Lloyds Banking Group recently apologised after Lloyds, TSB and Halifax customers couldn't complete debit card transactions for three hours when two of the group's seven servers failed.
This follows a system failure in December 2013 which prevented hundreds of thousands of RBS, Natwest and Ulster Bank customers from using their debit or credit cards on one of the busiest shopping days of the year.
In each case, customers flocked to social media to vent their frustration and embarrassment at being left unable to pay when they reached the checkouts. With the reputational damage caused by such glitches damaging enough, what can be done to protect against customer claims for IT service failures?
Limiting your liability – standard terms and conditions
The terms and conditions for supply of the IT service will be a good place to start. Standard terms and conditions for supply of a service will typically include a section setting out limitations on the service provider's liability.
Limiting your liability in this way could significantly reduce the amount a customer can claim from you following a service failure. A limitation of liability clause will usually include three elements:
- A financial limit on the maximum amount that a customer can claim against you as a result of a service failure – known as a 'cap' on liability;
- A list of certain types or categories of losses incurred by the customer for which you will not be responsible at all. These might include loss of profits, loss of an opportunity or 'consequential losses'; and
- A list of the types of losses which are not excluded because the law does not allow it, e.g. losses incurred as a result of fraud. It is important to include this to avoid the risk of the limitation clause being unenforceable.
Limitations on liability for breach of contract in standard terms and conditions will be subject to the legal requirement that they are 'reasonable'.
'Reasonableness' is defined by law and is based on the requirement that a contractual term must be fair and reasonable having regard to the circumstances known (or which ought to have been known) by the parties at the time the contract was made.
Other helpful terms
Your standard terms and conditions can also help to limit your liability by:
- Making clear that you do not guarantee that the service will be uninterrupted or continuously available;
- Stating that you will not be responsible for providing the service when it is unavailable due to circumstances beyond your reasonable control - known as a 'force majeure' clause; and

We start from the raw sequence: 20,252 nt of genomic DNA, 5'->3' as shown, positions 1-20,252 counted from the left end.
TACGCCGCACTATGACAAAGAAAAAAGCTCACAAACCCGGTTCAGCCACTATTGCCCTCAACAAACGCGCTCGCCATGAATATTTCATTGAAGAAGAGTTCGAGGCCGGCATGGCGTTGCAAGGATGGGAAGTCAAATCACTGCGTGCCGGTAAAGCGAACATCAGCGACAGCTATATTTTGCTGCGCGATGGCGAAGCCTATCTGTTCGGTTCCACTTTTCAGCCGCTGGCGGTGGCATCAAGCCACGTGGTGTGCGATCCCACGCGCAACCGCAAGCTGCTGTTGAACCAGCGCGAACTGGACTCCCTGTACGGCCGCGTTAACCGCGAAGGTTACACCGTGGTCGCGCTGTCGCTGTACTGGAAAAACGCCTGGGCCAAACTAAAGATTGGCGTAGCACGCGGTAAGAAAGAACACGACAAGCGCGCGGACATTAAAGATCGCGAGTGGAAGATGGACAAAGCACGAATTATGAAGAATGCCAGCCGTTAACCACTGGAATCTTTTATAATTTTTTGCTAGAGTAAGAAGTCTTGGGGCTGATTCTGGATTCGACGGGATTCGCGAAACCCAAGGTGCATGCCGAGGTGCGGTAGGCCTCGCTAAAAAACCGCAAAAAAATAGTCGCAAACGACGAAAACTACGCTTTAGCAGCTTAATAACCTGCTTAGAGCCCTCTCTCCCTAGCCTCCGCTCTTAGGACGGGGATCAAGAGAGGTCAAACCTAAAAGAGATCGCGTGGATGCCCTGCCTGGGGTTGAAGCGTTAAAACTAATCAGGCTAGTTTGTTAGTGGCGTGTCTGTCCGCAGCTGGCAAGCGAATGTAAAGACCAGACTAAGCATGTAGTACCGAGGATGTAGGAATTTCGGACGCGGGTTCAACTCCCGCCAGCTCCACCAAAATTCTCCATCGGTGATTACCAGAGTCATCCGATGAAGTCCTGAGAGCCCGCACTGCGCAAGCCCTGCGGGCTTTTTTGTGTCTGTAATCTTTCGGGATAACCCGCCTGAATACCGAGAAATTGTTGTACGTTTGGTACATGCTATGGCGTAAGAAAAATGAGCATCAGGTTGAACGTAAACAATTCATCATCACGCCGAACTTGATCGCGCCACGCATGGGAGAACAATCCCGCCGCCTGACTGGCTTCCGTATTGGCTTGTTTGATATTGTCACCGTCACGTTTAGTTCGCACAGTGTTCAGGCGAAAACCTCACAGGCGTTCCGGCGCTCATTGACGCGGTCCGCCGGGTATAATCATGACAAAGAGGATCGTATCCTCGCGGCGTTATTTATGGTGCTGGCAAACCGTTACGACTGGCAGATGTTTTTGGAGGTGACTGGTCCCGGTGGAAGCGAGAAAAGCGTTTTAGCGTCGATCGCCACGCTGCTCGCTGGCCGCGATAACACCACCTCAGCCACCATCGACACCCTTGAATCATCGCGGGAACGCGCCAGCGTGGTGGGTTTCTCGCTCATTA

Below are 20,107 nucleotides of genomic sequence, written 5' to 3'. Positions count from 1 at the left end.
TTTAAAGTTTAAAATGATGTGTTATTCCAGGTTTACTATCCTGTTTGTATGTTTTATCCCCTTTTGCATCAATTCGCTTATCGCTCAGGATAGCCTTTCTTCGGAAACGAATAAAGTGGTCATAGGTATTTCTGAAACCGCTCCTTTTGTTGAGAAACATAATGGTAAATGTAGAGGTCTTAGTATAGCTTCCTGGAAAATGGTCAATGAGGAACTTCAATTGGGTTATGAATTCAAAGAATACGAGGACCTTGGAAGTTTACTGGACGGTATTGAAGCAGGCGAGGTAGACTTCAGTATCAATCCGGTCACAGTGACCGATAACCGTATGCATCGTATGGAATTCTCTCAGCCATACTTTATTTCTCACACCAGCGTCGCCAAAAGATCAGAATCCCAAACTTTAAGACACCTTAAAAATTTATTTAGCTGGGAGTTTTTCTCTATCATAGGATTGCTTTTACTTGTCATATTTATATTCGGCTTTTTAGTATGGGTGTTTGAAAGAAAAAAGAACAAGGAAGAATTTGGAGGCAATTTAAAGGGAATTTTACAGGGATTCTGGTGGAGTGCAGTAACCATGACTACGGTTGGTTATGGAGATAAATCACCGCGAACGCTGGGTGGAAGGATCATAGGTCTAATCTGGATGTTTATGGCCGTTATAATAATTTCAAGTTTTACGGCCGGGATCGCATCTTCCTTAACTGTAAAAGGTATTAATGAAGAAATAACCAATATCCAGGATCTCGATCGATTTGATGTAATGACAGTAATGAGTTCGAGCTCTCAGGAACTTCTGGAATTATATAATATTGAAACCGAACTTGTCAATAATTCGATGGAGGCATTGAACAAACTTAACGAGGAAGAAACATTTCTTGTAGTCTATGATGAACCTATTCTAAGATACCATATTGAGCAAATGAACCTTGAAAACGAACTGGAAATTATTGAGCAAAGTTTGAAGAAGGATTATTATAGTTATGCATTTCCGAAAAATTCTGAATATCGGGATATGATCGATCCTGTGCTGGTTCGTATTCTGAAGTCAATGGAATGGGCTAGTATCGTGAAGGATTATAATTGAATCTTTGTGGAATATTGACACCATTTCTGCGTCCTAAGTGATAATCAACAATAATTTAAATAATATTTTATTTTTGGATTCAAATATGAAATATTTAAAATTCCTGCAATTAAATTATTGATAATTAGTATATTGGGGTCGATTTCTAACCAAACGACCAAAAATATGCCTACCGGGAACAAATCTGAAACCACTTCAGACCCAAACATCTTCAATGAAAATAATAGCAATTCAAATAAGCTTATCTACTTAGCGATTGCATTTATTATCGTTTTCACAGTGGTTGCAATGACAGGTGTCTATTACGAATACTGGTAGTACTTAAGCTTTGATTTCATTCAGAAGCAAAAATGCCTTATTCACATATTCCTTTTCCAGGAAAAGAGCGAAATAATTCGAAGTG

- Excluding certain conditions for the benefit of the customer that are otherwise automatically implied by law.
If the limitation and exclusions of liability in your standard terms are too wide, they may not be enforceable at all, leaving you exposed to potentially unlimited claims. The risk of this is particularly great where your customers are using the service as consumers, rather than business customers.
Contractual terms which restrict liability to consumers are heavily controlled by law. For example, the language used in consumer-facing terms and condition will be important, with a legal requirement for the terms use 'plain and intelligible language' rather than legal jargon.
Standard consumer terms must also pass a 'fairness' test meaning they do not cause a significant imbalance to the detriment of the consumer. If they are deemed to be unfair they will not be binding on the consumer under English law.
Claims for distress and inconvenience
In general, a customer is not entitled to damages for distress or inconvenience as a result of a service provider's breach of contract unless the inconvenience resulted in a financial loss, although a consumer may be entitled to make such a claim in certain specific circumstances.
- Victoria Hart specialises in commercial law at Stevens & Bolton LLP. She advises businesses on a broad range of commercial contracts including IT outsourcing agreements, software development and licensing arrangements, supply agreements and online terms. She also advises on intellectual property, e-commerce and data protection law.
Article continues below